BACKGROUND * Studies have shown that women use more health care services than men. We used important independent variables, such as patient sociodemographics and health status, to investigate gender differences in the use and costs of these services.
METHODS * New adult patients (N = 509) were randomly assigned to primary care physicians at a university medical center. Their use of health care services and associated charges were monitored for 1 year of care. Self-reported health status was measured using the Medical Outcomes Study Short Form-36 (SF-36). We controlled for health status, sociodemographic information, and primary care physician specialty in the statistical analyses.
RESULTS * Women had significantly lower self-reported health status and lower mean education and income than men. Women had a significantly higher mean number of visits to their primary care clinic and diagnostic services than men. Mean charges for primary care, specialty care, emergency treatment, diagnostic services, and annual total charges were all significantly higher for women than men; however, there were no differences for mean hospitalizations or hospital charges. After controlling for health status, sociodemographics, and clinic assignment, women still had higher medical charges for all categories of charges except hospitalizations.
CONCLUSIONS * Women have higher medical care service utilization and higher associated charges than men. Although the appropriateness of these differences was not determined, these findings have implications for health care.
KEYWORDS * Health care costs; sex differences; costs and cost analysis. (J Fam Pract 2000; 49: 147-152)
Studies have consistently shown that women use more health care services than men.[1,4] Several explanations have been offered. These differences may be associated with reproductive biology and conditions specific to gender,[3,5-6] higher rates of morbidity in women than in men,[1-4] differences in health perceptions and the reporting of symptoms and illnesses, or a greater likelihood that women seek help for prevention and illness,[1-4] Physician referral practice patterns may also partially explain the rates of specialty care and diagnostic testing. Men are referred to specialty care more often than women, and hospitalized men are more likely to be referred for invasive cardiac procedures than women.[8-9]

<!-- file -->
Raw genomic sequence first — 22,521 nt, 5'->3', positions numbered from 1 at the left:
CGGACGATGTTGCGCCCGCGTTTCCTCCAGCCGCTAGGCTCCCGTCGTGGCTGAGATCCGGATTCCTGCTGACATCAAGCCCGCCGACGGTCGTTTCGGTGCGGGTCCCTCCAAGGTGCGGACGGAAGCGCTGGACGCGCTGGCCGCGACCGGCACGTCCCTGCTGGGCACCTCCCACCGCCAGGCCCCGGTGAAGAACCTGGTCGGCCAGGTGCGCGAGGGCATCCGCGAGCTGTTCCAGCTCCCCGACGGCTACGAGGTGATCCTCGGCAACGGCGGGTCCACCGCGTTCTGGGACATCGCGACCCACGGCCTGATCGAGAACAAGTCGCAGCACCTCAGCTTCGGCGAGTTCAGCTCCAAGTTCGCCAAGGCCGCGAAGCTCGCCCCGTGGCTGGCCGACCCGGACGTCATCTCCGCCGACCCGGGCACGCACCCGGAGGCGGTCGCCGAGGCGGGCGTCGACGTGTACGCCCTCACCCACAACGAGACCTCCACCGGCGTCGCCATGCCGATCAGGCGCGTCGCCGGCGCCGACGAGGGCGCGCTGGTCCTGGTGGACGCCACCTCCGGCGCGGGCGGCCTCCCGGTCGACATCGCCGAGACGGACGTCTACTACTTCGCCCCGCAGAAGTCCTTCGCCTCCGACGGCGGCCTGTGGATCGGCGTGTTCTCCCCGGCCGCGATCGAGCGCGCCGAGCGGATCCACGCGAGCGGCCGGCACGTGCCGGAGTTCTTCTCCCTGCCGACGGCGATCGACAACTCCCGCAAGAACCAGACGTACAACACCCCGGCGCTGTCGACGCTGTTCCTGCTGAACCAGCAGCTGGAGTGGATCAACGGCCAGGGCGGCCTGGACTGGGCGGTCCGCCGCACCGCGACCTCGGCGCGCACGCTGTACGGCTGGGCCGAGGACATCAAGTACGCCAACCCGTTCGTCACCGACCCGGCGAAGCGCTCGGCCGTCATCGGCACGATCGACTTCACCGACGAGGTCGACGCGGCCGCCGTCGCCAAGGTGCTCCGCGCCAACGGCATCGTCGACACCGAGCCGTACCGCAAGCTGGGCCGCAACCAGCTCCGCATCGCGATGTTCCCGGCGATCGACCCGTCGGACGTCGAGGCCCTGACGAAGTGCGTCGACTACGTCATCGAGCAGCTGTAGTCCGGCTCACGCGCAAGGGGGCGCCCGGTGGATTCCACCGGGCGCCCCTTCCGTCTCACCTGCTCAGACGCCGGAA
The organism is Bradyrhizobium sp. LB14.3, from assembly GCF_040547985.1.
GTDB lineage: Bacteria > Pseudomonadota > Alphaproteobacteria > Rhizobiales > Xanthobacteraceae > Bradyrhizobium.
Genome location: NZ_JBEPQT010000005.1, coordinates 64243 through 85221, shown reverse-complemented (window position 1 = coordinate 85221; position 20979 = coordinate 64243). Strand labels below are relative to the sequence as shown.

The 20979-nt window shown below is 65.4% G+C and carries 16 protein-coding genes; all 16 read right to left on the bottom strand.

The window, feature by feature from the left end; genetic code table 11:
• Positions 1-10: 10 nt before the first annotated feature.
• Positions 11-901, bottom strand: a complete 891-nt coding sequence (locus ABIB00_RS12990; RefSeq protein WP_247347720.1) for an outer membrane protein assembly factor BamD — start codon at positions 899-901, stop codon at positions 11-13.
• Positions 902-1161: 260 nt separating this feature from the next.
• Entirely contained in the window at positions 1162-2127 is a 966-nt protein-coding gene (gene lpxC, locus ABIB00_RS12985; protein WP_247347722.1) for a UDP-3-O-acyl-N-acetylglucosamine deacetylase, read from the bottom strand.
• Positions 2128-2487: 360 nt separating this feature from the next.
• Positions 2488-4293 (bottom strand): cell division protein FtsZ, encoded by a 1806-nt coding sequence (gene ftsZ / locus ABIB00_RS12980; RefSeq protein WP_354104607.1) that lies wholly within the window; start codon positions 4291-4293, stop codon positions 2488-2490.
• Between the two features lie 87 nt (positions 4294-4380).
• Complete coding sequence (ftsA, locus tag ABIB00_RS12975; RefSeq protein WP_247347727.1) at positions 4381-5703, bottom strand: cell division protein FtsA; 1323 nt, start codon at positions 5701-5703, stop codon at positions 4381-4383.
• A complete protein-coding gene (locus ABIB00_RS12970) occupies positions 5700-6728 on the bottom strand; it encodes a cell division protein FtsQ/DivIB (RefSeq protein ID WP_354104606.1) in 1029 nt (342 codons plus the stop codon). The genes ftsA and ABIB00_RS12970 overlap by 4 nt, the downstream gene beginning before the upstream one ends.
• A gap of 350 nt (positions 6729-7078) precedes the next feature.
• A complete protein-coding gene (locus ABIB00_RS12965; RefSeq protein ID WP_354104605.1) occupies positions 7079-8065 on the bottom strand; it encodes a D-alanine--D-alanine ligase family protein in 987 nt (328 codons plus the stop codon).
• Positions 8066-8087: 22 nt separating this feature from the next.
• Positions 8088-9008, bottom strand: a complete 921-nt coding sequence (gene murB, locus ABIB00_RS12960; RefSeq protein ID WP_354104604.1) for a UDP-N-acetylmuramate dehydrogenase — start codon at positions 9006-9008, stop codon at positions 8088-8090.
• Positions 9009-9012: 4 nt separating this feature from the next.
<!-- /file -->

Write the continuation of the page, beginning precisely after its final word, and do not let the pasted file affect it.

The authors of some previous studies describing gender differences in the use of health care services have examined large secondary data sets without incorporating important independent variables, such as sociodemographic information or patient health status.[3-5] Other researchers have attempted to control for health status by including in the study population only those individuals rating their health as good or excellent. Still others have used limited health status measures that have not been tested for reliability and validity.
Although there have been a number of studies demonstrating distinctive patterns in the use of health care by women, few have reported associated health care expenditure differences. A recent study from Canada (a country with a system of universal health insurance) presented data on the crude annual per capita use of health care resources for men and women in the province of Manitoba. Using administrative data from electronic records, the investigators concluded that expenditures for health...
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